Chilean Design, while certainly not visible on the scale that one has come to expect in places like Berlin, Rotterdam or Copenhagen, is most definitely on the rise. Young, inspired artists from all over the country are converging in the capital and slowly setting the scene for what could prove to be a design powerhouse someday.
At first glance Santiago may seem quite devoid of authentic Chilean influence, with bland dime-a-dozen highrises and American-style shopping complexes outnumbering and overshadowing the limited number of historic buildings which have survived the past decade of modernization. By throwing its doors open to principles of free market capitalism Chile has scrambled up the ladder of economic prosperity, leaving it’s neighboring countries like Peru and Argentina in the dust. But this surge of wealth comes with a hefty price tag and unforeseen repercussions, one of which being an unchecked amount of coca-colonialism leading to the steady erosion of Chilean identity from the face of this and many of her other cities.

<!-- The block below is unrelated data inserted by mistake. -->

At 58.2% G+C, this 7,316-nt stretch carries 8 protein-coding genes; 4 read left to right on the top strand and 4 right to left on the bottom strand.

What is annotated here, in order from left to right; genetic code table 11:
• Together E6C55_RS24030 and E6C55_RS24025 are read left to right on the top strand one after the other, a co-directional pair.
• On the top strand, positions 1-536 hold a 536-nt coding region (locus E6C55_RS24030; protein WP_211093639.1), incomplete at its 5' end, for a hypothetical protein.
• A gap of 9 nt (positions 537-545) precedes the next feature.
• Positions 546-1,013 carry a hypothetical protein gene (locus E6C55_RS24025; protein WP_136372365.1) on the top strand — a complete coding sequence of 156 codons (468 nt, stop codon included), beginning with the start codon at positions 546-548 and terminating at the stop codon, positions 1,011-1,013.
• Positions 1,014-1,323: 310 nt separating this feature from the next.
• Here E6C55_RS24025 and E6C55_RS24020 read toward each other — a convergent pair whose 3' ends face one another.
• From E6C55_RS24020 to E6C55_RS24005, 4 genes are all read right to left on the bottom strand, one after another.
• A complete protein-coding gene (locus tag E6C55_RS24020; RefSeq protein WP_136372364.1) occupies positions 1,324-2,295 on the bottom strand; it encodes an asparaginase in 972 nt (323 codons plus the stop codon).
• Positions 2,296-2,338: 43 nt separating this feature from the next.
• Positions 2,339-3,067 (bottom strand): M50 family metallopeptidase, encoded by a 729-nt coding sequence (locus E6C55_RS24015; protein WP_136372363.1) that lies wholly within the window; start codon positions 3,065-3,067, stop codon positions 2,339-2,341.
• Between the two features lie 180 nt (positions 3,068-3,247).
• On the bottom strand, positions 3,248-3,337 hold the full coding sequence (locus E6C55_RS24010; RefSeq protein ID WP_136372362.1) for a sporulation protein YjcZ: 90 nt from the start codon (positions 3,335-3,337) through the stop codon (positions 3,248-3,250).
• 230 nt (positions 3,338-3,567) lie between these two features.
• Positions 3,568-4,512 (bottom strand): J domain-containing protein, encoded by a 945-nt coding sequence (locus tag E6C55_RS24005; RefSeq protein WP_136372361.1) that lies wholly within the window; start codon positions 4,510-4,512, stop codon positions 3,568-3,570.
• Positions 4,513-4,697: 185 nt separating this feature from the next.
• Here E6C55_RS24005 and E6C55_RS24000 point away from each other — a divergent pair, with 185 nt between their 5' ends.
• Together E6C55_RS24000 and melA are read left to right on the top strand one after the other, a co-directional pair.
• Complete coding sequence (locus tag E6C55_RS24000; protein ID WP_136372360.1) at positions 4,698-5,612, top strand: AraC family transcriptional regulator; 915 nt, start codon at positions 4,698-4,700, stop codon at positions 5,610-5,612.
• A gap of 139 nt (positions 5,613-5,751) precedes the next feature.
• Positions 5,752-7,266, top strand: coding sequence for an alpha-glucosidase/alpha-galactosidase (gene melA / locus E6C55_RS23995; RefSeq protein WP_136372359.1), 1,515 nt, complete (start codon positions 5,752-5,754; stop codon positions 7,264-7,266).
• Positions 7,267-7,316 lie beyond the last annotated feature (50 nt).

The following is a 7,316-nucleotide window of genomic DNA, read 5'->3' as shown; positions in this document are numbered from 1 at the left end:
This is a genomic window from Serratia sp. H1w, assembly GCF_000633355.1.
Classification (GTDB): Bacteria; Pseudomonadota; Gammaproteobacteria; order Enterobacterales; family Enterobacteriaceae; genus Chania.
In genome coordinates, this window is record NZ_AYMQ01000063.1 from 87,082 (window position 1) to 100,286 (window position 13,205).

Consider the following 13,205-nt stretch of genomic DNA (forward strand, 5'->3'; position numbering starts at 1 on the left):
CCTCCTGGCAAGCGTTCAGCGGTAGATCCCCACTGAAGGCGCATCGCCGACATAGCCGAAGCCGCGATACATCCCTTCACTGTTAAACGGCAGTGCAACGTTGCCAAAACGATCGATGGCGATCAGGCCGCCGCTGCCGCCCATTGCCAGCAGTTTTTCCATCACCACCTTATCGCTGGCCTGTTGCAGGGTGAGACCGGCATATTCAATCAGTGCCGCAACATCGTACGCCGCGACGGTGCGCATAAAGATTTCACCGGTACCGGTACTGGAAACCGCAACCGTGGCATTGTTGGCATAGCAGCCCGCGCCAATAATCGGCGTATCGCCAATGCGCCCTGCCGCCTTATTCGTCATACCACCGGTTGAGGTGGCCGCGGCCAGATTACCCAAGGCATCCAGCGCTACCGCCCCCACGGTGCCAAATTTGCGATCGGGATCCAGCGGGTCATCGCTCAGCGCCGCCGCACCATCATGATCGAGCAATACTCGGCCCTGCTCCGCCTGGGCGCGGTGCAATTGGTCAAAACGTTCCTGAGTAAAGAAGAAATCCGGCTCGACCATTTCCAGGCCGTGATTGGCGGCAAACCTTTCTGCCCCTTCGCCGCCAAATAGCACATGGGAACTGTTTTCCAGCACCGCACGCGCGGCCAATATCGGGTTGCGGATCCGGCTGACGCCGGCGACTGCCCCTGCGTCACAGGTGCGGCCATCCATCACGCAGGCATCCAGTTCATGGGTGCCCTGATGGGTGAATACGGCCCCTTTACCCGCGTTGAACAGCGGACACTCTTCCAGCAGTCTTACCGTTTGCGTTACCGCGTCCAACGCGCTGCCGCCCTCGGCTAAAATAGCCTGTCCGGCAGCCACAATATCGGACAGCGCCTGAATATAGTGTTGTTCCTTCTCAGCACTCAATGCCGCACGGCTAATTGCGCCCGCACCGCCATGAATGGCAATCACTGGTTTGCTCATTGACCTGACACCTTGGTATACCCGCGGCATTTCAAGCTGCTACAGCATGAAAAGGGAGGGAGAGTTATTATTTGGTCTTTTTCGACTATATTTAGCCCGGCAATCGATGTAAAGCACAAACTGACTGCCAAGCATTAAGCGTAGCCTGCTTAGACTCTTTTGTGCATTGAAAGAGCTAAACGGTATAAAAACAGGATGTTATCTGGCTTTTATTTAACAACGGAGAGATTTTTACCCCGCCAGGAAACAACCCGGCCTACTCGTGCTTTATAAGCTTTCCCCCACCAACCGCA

Fortunately, an ever-growing number of young Chileans is starting to find its voice and reclaim its identity with methods far-removed from the student protests which have been rocking the country with little to no progress for over a year now. Rather than take to the streets, they rock up to the ateliers to speed along the progression of change and innovation this country so direly needs through a flux of creativity. Made in Chile is becoming a concept that not only sells, but also inspires, and that could very well change more than just the Santiago skyline someday.